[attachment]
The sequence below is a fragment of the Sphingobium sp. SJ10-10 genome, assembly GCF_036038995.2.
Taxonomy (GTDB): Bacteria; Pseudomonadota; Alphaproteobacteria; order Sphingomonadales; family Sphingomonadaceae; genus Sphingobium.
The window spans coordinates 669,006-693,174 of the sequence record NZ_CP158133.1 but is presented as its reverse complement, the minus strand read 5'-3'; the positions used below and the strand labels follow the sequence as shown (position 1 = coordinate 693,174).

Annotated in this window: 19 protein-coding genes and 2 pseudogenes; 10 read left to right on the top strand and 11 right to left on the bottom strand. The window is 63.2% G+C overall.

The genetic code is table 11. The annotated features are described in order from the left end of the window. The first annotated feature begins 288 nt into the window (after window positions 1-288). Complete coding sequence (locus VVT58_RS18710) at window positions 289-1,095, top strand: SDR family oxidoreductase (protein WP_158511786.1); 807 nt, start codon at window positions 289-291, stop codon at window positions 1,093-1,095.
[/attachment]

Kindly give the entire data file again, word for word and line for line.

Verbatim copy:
The sequence below is a fragment of the Sphingobium sp. SJ10-10 genome, assembly GCF_036038995.2.
Taxonomy (GTDB): Bacteria; Pseudomonadota; Alphaproteobacteria; order Sphingomonadales; family Sphingomonadaceae; genus Sphingobium.
The window spans coordinates 669,006-693,174 of the sequence record NZ_CP158133.1 but is presented as its reverse complement, the minus strand read 5'-3'; the positions used below and the strand labels follow the sequence as shown (position 1 = coordinate 693,174).

Annotated in this window: 19 protein-coding genes and 2 pseudogenes; 10 read left to right on the top strand and 11 right to left on the bottom strand. The window is 63.2% G+C overall.

The genetic code is table 11. The annotated features are described in order from the left end of the window. The first annotated feature begins 288 nt into the window (after window positions 1-288). Complete coding sequence (locus VVT58_RS18710) at window positions 289-1,095, top strand: SDR family oxidoreductase (protein WP_158511786.1); 807 nt, start codon at window positions 289-291, stop codon at window positions 1,093-1,095.